My editor tells me that over 43,000 copies have sold in that twenty-five year span. I’m happy.
So I’m reminiscing. If you’ve ever seen a humble green workbook corresponding to the old fourth grade reader published by Bob Jones University Press, then maybe somewhere in that workbook you saw a very short paragraph about Amy Carmichael’s work in Japan (she was there for a brief time before she went to India, where she spent the rest of her life).
I wrote that paragraph. And while I was researching that lady, I thought, “I’d like to write a book about her sometime.” (Truth to tell, I’d wanted to write a complete book since I was young, but every time I tried to undertake one, it had crashed and burned before entering completion. Maybe that was because I never could figure out how to make those mysteries interesting and realistic.)
Not long after I indulged that little thought, an announcement was made at “The Press,” as we called it. No longer would they publish textbooks alone. Now they would accept unsolicited submissions for trade books—that is, the kind of books you check out of the library.
That was it. I borrowed a biography of Amy Carmichael from a friend (the one by Frank Houghton) and began researching and then writing.
I wrote late at night at the Press, on the computers there, because we didn’t own one—after all, PCs were new and super expensive. (One of my friends got an Apple, tiny and novel, and several of us played around with its absolutely stunning ability to change type styles.) I typed away on that dark green screen with the flourescent green letters, and read printouts on huge, long perforated papers with holes running down the sides.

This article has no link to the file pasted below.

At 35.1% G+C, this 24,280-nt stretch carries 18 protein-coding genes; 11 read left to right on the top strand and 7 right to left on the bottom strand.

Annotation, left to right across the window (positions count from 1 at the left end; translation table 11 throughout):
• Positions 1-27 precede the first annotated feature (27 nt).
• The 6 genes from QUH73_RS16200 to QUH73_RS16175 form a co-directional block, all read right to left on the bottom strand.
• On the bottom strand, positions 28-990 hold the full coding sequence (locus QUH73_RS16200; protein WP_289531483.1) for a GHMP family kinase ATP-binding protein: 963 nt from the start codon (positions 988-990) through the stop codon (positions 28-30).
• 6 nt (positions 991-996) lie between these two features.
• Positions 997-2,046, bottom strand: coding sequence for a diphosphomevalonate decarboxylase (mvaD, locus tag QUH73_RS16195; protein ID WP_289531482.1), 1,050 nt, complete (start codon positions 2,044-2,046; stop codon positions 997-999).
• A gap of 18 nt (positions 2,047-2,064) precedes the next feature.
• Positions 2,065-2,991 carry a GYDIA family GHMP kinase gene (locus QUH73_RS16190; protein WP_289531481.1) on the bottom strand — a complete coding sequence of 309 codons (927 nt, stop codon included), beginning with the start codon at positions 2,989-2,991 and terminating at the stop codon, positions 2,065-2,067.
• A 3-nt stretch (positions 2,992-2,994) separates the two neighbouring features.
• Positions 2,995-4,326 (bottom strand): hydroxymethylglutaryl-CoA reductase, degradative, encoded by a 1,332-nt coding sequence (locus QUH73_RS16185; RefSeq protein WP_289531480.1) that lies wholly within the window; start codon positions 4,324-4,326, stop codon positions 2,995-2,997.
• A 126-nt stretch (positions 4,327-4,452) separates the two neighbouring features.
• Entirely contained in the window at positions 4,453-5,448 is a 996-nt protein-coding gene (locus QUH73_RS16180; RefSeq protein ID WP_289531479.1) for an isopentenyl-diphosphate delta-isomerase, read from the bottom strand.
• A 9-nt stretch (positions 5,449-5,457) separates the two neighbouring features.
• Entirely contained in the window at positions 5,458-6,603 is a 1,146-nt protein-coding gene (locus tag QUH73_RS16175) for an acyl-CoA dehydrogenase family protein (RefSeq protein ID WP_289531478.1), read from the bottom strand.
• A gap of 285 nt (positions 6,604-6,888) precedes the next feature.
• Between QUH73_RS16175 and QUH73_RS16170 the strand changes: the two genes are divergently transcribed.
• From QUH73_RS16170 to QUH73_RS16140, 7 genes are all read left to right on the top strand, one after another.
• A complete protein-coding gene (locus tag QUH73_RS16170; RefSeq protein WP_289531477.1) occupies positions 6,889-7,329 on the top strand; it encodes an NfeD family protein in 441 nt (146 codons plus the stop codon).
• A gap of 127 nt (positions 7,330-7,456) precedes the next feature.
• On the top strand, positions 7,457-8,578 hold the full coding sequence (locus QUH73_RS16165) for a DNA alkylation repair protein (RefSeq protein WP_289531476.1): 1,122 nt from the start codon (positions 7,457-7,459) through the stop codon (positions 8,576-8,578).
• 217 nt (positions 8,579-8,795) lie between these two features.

I was excited. It was loads of fun, writing about Amy’s adventerous childhood. After all, I had devoured the Childhood of Famous Americans series when I was young, and several biographies of great Christians, at my mother’s behest, when I was a teenager. And Amy reminded me of Anne of Green Gables—always getting into trouble by accident. I loved writing about her passion for taking the gospel to lost souls, in England, in Japan, in India.
But somewhere along the course of the writing, two things happened. I entered the middle of Amy’s life, which just sort of went along and went along, as lives do sometimes in the middle.
And I became pregnant. I was sick, really sick. Throwing up many times a day.
So here I was. Awash in misery and nausea and boredom. I had begun books so many times. I had never finished one. It seemed like, well, there was a pattern established, and maybe this book would fall into the same deep, dark hole.
For weeks, maybe months, I stayed home sick from work. On finally returning, I had no interest in Amy Carmichael. I just wanted to survive my pregnancy.
But a very persistent co-worker, Jeri Massi, who also wrote books, took it upon herself to become my own personal . . . nag.
“Becky Henry!” she said. (That was my name in those days.) “How’s that book coming along?” or “Where is that book? You need to finish that book.”
If it hadn’t been for Jeri, it probably wouldn’t have happened. Out of sheer shame, I went back to my manuscript. I sighed heavily over the middle of Amy Carmichael’s life. The sagging middle.
Did I pray over it? I would love to tell you that of course I did. But I’ll be honest and say I can’t remember. What I do remember is that I realized I could skip the middle altogether and go right to the end, where, in my mind, her life seemed to become interesting again.
Somewhere in there, we got our own computer. An IBM PC Jr. In the evening after supper my husband and I played “Pong.” Then, late at night, I wrote.
My daughter Katy was born. I held her in my lap and nursed her while I typed.
And then the middle of the book was born. The middle of Amy’s life sprang to life for me. I wrote “Debates and Devils” and “A Festival and a Funeral,” displaying one episode from each of these crucial parts of the culture of India, to represent the constant challenges Amy faced in each aspect of ministry, as she sought to point people all around her to the glorious gospel of Jesus Christ.
The book was finished, and was accepted and published before Katy turned a year old. Though fifteen years passed before I wrote another book (other pregnancies intervened, child-raising, and homeschooling), With Daring Faith was the beginning of my true-adventure adventures. Thanks, Jeri. Thank you, Lord. May Your Name be praised.